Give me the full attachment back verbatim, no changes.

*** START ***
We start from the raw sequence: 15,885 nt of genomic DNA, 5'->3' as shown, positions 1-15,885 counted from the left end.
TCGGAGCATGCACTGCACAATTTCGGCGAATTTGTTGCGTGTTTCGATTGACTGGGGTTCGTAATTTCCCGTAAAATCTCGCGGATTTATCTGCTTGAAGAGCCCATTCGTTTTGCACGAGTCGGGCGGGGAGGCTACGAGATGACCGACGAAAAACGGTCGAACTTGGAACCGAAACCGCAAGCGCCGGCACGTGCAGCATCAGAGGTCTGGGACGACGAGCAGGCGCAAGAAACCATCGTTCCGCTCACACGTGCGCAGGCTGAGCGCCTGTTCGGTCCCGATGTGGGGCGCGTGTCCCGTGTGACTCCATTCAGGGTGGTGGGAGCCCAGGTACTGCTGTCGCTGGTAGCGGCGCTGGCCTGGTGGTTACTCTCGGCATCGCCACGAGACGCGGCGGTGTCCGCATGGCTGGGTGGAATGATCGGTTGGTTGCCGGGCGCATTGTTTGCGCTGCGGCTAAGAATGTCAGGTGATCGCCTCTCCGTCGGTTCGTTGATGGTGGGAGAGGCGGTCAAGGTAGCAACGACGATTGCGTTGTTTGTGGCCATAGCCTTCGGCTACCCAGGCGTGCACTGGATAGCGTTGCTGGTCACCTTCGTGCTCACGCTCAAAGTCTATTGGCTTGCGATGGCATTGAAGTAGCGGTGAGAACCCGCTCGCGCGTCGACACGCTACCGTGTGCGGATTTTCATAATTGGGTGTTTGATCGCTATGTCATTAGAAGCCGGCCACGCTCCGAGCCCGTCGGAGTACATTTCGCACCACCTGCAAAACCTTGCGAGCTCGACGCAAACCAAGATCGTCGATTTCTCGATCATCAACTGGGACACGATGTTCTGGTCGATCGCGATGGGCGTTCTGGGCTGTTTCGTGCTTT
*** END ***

We start from the raw sequence: 15,885 nt of genomic DNA, 5'->3' as shown, positions 1-15,885 counted from the left end.
TCGGAGCATGCACTGCACAATTTCGGCGAATTTGTTGCGTGTTTCGATTGACTGGGGTTCGTAATTTCCCGTAAAATCTCGCGGATTTATCTGCTTGAAGAGCCCATTCGTTTTGCACGAGTCGGGCGGGGAGGCTACGAGATGACCGACGAAAAACGGTCGAACTTGGAACCGAAACCGCAAGCGCCGGCACGTGCAGCATCAGAGGTCTGGGACGACGAGCAGGCGCAAGAAACCATCGTTCCGCTCACACGTGCGCAGGCTGAGCGCCTGTTCGGTCCCGATGTGGGGCGCGTGTCCCGTGTGACTCCATTCAGGGTGGTGGGAGCCCAGGTACTGCTGTCGCTGGTAGCGGCGCTGGCCTGGTGGTTACTCTCGGCATCGCCACGAGACGCGGCGGTGTCCGCATGGCTGGGTGGAATGATCGGTTGGTTGCCGGGCGCATTGTTTGCGCTGCGGCTAAGAATGTCAGGTGATCGCCTCTCCGTCGGTTCGTTGATGGTGGGAGAGGCGGTCAAGGTAGCAACGACGATTGCGTTGTTTGTGGCCATAGCCTTCGGCTACCCAGGCGTGCACTGGATAGCGTTGCTGGTCACCTTCGTGCTCACGCTCAAAGTCTATTGGCTTGCGATGGCATTGAAGTAGCGGTGAGAACCCGCTCGCGCGTCGACACGCTACCGTGTGCGGATTTTCATAATTGGGTGTTTGATCGCTATGTCATTAGAAGCCGGCCACGCTCCGAGCCCGTCGGAGTACATTTCGCACCACCTGCAAAACCTTGCGAGCTCGACGCAAACCAAGATCGTCGATTTCTCGATCATCAACTGGGACACGATGTTCTGGTCGATCGCGATGGGCGTTCTGGGCTGTTTCGTGCTTT